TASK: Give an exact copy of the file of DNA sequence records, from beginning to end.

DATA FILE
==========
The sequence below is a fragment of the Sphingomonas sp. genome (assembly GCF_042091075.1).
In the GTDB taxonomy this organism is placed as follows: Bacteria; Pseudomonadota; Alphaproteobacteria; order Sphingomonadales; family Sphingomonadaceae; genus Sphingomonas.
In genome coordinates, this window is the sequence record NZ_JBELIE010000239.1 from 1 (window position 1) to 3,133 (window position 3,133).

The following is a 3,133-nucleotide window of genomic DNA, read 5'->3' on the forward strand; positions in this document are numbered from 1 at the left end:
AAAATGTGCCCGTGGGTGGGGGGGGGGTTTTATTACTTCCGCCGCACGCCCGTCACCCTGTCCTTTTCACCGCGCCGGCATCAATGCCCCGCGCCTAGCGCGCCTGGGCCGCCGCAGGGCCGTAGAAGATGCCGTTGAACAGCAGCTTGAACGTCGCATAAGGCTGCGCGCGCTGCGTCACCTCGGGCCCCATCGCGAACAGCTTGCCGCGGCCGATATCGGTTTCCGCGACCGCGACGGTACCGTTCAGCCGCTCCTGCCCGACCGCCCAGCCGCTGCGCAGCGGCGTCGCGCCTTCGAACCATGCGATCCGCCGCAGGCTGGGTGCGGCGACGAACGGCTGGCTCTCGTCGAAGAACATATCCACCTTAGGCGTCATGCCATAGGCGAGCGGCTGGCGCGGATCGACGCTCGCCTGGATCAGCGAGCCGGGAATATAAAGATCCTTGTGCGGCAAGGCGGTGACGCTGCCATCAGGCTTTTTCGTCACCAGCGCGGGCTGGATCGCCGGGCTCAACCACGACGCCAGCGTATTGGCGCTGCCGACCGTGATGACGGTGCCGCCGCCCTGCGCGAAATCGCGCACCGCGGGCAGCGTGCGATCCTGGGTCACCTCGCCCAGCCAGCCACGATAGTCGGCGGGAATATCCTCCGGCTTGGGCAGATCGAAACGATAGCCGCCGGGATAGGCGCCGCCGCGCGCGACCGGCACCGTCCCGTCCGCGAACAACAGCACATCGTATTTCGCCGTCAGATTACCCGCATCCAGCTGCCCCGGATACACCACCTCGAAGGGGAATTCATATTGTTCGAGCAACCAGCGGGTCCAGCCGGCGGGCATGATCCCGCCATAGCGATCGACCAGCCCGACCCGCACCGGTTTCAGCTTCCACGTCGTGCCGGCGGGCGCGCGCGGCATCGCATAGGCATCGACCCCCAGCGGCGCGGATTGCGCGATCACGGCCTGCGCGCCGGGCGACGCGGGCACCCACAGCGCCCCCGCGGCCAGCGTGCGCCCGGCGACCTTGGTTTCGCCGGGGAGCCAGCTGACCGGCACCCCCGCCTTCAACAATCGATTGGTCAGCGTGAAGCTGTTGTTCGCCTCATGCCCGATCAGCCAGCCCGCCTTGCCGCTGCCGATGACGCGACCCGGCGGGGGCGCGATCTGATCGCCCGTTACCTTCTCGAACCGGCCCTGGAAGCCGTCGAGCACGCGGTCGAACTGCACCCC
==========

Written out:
The sequence below is a fragment of the Sphingomonas sp. genome (assembly GCF_042091075.1).
In the GTDB taxonomy this organism is placed as follows: Bacteria; Pseudomonadota; Alphaproteobacteria; order Sphingomonadales; family Sphingomonadaceae; genus Sphingomonas.
In genome coordinates, this window is the sequence record NZ_JBELIE010000239.1 from 1 (window position 1) to 3,133 (window position 3,133).

The following is a 3,133-nucleotide window of genomic DNA, read 5'->3' on the forward strand; positions in this document are numbered from 1 at the left end:
AAAATGTGCCCGTGGGTGGGGGGGGGGTTTTATTACTTCCGCCGCACGCCCGTCACCCTGTCCTTTTCACCGCGCCGGCATCAATGCCCCGCGCCTAGCGCGCCTGGGCCGCCGCAGGGCCGTAGAAGATGCCGTTGAACAGCAGCTTGAACGTCGCATAAGGCTGCGCGCGCTGCGTCACCTCGGGCCCCATCGCGAACAGCTTGCCGCGGCCGATATCGGTTTCCGCGACCGCGACGGTACCGTTCAGCCGCTCCTGCCCGACCGCCCAGCCGCTGCGCAGCGGCGTCGCGCCTTCGAACCATGCGATCCGCCGCAGGCTGGGTGCGGCGACGAACGGCTGGCTCTCGTCGAAGAACATATCCACCTTAGGCGTCATGCCATAGGCGAGCGGCTGGCGCGGATCGACGCTCGCCTGGATCAGCGAGCCGGGAATATAAAGATCCTTGTGCGGCAAGGCGGTGACGCTGCCATCAGGCTTTTTCGTCACCAGCGCGGGCTGGATCGCCGGGCTCAACCACGACGCCAGCGTATTGGCGCTGCCGACCGTGATGACGGTGCCGCCGCCCTGCGCGAAATCGCGCACCGCGGGCAGCGTGCGATCCTGGGTCACCTCGCCCAGCCAGCCACGATAGTCGGCGGGAATATCCTCCGGCTTGGGCAGATCGAAACGATAGCCGCCGGGATAGGCGCCGCCGCGCGCGACCGGCACCGTCCCGTCCGCGAACAACAGCACATCGTATTTCGCCGTCAGATTACCCGCATCCAGCTGCCCCGGATACACCACCTCGAAGGGGAATTCATATTGTTCGAGCAACCAGCGGGTCCAGCCGGCGGGCATGATCCCGCCATAGCGATCGACCAGCCCGACCCGCACCGGTTTCAGCTTCCACGTCGTGCCGGCGGGCGCGCGCGGCATCGCATAGGCATCGACCCCCAGCGGCGCGGATTGCGCGATCACGGCCTGCGCGCCGGGCGACGCGGGCACCCACAGCGCCCCCGCGGCCAGCGTGCGCCCGGCGACCTTGGTTTCGCCGGGGAGCCAGCTGACCGGCACCCCCGCCTTCAACAATCGATTGGTCAGCGTGAAGCTGTTGTTCGCCTCATGCCCGATCAGCCAGCCCGCCTTGCCGCTGCCGATGACGCGACCCGGCGGGGGCGCGATCTGATCGCCCGTTACCTTCTCGAACCGGCCCTGGAAGCCGTCGAGCACGCGGTCGAACTGCACCCC